4.     Practice calming techniques.  Borchard suggests a deep breathing technique called the square breathing method: inhale to a count of four, hold your breath for four counts, exhale for four counts, hold your breath for four counts, and repeat. In my book, Dreams to Action Trailblazer’s Guide, I explained how a recording of guided meditations allowed me to use visualizations to relax my mind and body when I experienced panic attacks. Repeated practice of visualizations released me from the bondage of panic and allowed me to reengage with others and my work.

5.     Find a support system.  It’s easy to shut down and isolate when you feel depressed. It is important it is to surround yourself with people who encourage you and celebrate your success. Build supportive relationships and a support network. Find a mentor who offers encouragement when you need motivation. Working with a mentor also provides you with someone to establish goals and establish accountability. Find out if there are support groups in your area where you can openly share your feelings with people who understand depression. Check online with your insurance or human resources department to find out if there are any networks or support offered through your work.

6.     Personalize your work space.  Borchard hangs positive messages in discreet places where she works to lift her spirits throughout the workday. She relies on the Serenity Prayer and the Prayer of St. Francis for reassurance. You can also post positive quotations in places where you will often see them such as:

* The main thing is to keep the main thing the main thing. – Stephen Covey

* A ship in a harbor is safe, but that is not what ships were built for. – John A. Shedd

* You miss 100% of the shots you don’t take. –Wayne Gretzky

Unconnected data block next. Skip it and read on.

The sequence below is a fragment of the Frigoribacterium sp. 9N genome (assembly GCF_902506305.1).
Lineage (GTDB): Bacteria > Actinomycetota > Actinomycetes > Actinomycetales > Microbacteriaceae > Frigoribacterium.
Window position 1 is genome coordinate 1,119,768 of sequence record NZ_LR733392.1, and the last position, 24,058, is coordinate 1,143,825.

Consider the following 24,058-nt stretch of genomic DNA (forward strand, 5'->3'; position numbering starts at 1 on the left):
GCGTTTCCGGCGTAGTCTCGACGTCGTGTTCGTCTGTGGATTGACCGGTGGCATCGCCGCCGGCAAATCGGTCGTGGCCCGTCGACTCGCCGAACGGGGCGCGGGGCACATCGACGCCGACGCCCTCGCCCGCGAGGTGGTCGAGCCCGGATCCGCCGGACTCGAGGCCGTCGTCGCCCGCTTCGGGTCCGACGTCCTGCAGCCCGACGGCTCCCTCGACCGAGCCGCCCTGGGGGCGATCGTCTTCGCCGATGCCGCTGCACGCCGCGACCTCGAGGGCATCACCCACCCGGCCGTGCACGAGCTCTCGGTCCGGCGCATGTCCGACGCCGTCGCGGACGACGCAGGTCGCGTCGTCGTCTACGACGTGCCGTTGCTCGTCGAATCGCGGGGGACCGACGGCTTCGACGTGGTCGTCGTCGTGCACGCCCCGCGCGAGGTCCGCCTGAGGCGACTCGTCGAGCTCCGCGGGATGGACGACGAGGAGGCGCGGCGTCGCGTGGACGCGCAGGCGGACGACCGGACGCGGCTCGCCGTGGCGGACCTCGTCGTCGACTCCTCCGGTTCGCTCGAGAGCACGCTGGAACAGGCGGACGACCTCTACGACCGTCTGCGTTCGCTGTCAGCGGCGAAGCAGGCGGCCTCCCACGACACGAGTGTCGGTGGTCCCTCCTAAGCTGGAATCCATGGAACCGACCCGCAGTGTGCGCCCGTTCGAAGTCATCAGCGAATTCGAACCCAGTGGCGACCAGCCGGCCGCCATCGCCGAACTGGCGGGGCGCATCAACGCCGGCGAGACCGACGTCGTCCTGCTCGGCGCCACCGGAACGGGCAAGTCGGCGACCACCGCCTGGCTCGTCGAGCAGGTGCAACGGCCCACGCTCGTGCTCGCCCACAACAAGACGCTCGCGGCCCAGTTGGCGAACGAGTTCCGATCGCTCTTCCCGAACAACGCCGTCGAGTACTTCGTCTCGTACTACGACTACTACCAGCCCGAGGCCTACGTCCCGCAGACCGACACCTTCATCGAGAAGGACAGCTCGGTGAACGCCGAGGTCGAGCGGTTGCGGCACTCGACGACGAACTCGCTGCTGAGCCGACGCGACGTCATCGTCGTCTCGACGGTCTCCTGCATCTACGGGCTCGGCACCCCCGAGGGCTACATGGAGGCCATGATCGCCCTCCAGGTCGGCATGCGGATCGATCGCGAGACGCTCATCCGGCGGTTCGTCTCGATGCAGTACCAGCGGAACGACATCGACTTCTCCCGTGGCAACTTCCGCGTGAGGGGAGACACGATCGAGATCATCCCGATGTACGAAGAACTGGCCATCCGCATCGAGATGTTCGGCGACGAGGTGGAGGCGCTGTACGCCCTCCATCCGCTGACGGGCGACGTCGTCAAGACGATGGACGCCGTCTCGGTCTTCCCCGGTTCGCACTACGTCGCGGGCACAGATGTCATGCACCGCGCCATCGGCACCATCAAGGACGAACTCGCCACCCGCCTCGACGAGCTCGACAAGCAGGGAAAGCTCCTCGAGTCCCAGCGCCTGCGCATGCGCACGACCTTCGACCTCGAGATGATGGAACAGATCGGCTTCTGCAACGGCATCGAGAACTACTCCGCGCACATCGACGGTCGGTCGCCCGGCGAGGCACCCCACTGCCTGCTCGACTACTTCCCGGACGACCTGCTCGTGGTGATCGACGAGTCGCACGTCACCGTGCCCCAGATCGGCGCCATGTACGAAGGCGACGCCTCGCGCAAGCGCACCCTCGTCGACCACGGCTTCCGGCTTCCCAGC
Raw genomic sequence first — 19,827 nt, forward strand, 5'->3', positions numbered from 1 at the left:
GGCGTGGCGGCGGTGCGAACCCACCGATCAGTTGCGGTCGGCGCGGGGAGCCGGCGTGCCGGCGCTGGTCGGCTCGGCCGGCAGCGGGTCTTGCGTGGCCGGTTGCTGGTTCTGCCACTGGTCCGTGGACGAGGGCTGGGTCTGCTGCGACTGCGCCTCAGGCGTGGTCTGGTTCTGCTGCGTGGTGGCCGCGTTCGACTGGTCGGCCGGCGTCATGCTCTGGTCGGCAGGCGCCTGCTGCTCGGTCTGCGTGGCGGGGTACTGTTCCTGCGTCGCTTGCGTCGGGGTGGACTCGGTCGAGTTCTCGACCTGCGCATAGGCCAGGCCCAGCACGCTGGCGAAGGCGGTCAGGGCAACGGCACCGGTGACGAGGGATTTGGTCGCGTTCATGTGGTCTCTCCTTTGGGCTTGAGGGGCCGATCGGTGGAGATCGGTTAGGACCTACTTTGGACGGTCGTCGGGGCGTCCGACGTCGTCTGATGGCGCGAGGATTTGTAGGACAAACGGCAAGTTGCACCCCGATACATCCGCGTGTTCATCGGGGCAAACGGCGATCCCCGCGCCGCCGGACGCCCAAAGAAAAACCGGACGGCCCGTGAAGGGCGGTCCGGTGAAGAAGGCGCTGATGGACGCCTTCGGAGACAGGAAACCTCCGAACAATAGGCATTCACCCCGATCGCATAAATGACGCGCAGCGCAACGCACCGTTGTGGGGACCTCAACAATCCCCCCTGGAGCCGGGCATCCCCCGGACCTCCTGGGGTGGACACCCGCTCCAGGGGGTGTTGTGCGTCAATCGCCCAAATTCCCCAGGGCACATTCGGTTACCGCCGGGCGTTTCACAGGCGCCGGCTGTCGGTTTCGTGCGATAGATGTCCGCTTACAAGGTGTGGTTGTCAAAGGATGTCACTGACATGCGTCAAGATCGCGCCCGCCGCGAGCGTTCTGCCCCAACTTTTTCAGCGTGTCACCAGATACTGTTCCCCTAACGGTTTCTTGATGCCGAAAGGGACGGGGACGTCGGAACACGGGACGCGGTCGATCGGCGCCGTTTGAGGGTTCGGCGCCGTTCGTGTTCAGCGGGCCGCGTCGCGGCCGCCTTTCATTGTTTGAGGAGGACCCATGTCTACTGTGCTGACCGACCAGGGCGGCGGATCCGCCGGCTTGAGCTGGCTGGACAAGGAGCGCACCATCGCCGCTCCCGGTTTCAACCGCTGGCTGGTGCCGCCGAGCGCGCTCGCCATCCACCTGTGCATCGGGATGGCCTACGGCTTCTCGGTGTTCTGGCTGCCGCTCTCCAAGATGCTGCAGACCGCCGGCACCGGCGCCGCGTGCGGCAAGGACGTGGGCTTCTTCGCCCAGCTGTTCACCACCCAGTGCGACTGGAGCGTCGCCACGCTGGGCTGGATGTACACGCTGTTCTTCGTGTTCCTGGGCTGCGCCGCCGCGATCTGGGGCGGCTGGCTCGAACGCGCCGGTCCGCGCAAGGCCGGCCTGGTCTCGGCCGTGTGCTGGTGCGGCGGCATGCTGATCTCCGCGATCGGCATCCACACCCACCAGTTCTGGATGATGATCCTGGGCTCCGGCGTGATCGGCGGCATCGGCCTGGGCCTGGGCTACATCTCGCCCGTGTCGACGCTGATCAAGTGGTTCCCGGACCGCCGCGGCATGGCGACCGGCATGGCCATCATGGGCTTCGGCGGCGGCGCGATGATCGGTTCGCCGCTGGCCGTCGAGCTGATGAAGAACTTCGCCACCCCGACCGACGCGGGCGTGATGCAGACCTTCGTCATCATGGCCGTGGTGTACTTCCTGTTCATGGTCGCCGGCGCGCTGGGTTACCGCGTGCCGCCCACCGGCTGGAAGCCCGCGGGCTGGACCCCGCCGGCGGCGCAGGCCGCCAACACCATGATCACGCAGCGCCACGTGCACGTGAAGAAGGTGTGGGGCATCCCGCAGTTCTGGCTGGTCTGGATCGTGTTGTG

* The most common way people give up their power is by thinking they don’t have any. –Alice Walker

* Whether you think you can or you think you can’t, you’re right. –Henry Ford

6 Motivating Tips When You Feel Depressed at WorkIt can be excruciatingly difficult to find the motivation and inspiration to put one foot in front of the other and move forward – especially when you feel depressed. Remember that your attitude shapes whether you perceive challenges as obstacles that prevent you from experiencing the kind of day you want to experience – or serve as important arrows of direction and empower you with the tools you need to move forward.

Take one step and move forward. And then take another.

You are already two steps farther ahead than you were before.

And that’s progress.

How do you lift your spirits at work?  What tips do you recommend to someone feeling depressed?

 

Use these tips from Put the Positive in Your Affirmation to brighten your self-talk.

You have the power to change your thoughts with suggestions from Replace Old Tapes with New Messages.

Get inspired with wonderful words from 11 Inspiring Quotes When You Need Encouragement.

Are you ready to make a change in your life? Begin with these tips from What You Must Let Go to Move Forward.

2 Responses to 6 Motivating Tips When You Feel Depressed at Work
  1. Excellent suggestions and references! I especially like the idea of “leaning into the wind.” Thanks Julie 🙂